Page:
Tag Archives: job

When The Risk Is Worth The Gain

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“If it scares you, it might be a good thing to try.” – Seth Godin

We’ve heard countless times over how it’s better to risk than to wonder.

Over a year and a half ago, I picked up my life and moved to New York City. The more surprising part of the story is that I’d never stepped foot in New York once before moving, nor did I know anyone living here. It was the epitome of embarking on a journey into the unknown.

In a city of over 8 million people, I had me, myself and I.

Looking back now, I realize I was building a life I had not only dreamed of, but a life that would prepare me for all the decisions that would come once I arrived. I was inherently an
independent person. I’ve always been comfortable with handling change and I’ve always been the type to choose the bigger adventure.

There was no calling home if I was lost. I couldn’t expect to come home to Mom’s homemade dinner, and no matter how crazy things got, there was no turning back.

In the world of public relations, calculated risks are what prepare us to stand out amongst the crowd. You make decisions that you could fail at, no matter how strategic they may seem ahead of time.

I look at this journey as one of success. I moved out of my home country at 22, ready to build a life of my own. I was building a foundation in an unfamiliar world, but creating a life I’d always wanted – and I wasn’t going to stop.

In a matter of weeks I knew I’d found home. I found a city that fed off of hard work and
determination. I found like-minded individuals who went out of their comfort zone to prove something to the world – that they too were capable of great things.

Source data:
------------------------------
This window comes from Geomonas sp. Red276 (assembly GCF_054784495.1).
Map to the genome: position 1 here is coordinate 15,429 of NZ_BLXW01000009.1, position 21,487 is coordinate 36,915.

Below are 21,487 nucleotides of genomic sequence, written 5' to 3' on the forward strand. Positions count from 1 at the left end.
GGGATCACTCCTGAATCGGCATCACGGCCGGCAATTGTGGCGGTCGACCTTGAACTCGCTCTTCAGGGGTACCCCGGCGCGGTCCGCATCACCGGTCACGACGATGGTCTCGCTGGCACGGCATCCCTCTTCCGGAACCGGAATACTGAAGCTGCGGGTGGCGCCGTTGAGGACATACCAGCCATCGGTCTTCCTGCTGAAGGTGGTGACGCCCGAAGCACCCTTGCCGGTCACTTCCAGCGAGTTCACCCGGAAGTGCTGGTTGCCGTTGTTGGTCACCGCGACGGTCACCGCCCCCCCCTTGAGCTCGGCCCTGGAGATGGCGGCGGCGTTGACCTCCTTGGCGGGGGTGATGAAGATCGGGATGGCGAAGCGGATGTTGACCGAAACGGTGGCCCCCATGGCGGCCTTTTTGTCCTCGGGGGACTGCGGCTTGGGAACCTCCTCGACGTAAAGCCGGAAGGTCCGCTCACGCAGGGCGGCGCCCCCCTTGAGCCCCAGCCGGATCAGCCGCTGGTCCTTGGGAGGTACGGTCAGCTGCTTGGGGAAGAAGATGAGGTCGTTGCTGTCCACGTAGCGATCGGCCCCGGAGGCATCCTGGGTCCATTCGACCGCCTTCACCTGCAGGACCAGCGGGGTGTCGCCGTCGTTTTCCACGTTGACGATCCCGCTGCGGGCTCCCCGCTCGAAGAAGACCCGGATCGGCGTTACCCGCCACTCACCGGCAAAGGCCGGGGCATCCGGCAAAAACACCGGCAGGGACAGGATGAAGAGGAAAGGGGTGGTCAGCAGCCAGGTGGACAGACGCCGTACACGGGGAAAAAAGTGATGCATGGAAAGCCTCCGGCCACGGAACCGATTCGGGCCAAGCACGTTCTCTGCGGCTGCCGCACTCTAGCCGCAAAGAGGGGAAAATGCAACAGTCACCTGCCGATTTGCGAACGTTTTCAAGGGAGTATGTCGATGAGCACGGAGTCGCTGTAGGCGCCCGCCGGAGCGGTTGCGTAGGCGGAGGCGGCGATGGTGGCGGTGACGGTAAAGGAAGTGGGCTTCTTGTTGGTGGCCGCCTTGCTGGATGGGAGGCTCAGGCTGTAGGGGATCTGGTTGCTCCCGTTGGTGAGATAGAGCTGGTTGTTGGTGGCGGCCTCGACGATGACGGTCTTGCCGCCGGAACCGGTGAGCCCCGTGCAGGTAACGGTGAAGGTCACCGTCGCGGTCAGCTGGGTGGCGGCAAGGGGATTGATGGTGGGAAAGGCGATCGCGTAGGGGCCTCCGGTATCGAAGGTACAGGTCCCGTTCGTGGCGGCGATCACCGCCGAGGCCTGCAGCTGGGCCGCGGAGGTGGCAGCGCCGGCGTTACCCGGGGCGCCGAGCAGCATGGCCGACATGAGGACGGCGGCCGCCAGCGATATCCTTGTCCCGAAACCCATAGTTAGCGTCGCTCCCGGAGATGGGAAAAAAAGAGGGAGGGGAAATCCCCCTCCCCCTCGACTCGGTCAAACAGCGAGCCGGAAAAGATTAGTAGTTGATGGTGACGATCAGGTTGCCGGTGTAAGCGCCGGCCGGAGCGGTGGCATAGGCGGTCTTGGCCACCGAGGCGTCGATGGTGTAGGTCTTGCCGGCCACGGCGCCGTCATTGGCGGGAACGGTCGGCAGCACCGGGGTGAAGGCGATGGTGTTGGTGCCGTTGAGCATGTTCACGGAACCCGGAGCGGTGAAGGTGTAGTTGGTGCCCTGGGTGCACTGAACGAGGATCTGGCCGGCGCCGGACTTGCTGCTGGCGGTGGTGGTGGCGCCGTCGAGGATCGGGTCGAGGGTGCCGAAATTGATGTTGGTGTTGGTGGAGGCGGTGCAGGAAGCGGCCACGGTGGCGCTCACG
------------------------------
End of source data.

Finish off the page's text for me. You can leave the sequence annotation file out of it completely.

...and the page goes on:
I’m writing this post to not only reflect, but to also encourage anyone sitting at a crossroads wondering which decision to make. I had the option to stay in Toronto, start my career off an hour away from home, and be happy with wherever that led. For me, that was the easy choice. That was the lesser of the risk and it felt safe.

If I can give any piece of advice for young professionals, it would be to choose the riskier option. Uproot your life for the unknown, because on the other side is a world that will teach you
everything you need to know about challenges, fear and failure. But more importantly, on the other side of that risk is opportunity.

Two weeks ago I started as a Senior Account Executive at Clarity PR in New York City.

I did it.

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Your Job, Your Choice.

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Seth Godin once said, “Instead of wondering when your next vacation is, maybe you should set up a life you don’t need to escape from.”

The more I read, and reread that quote, the more it becomes entrenched in my brain as an idea that everyone should live by, hanging on to each word as a true testament for living the life we actually dream of living. Why?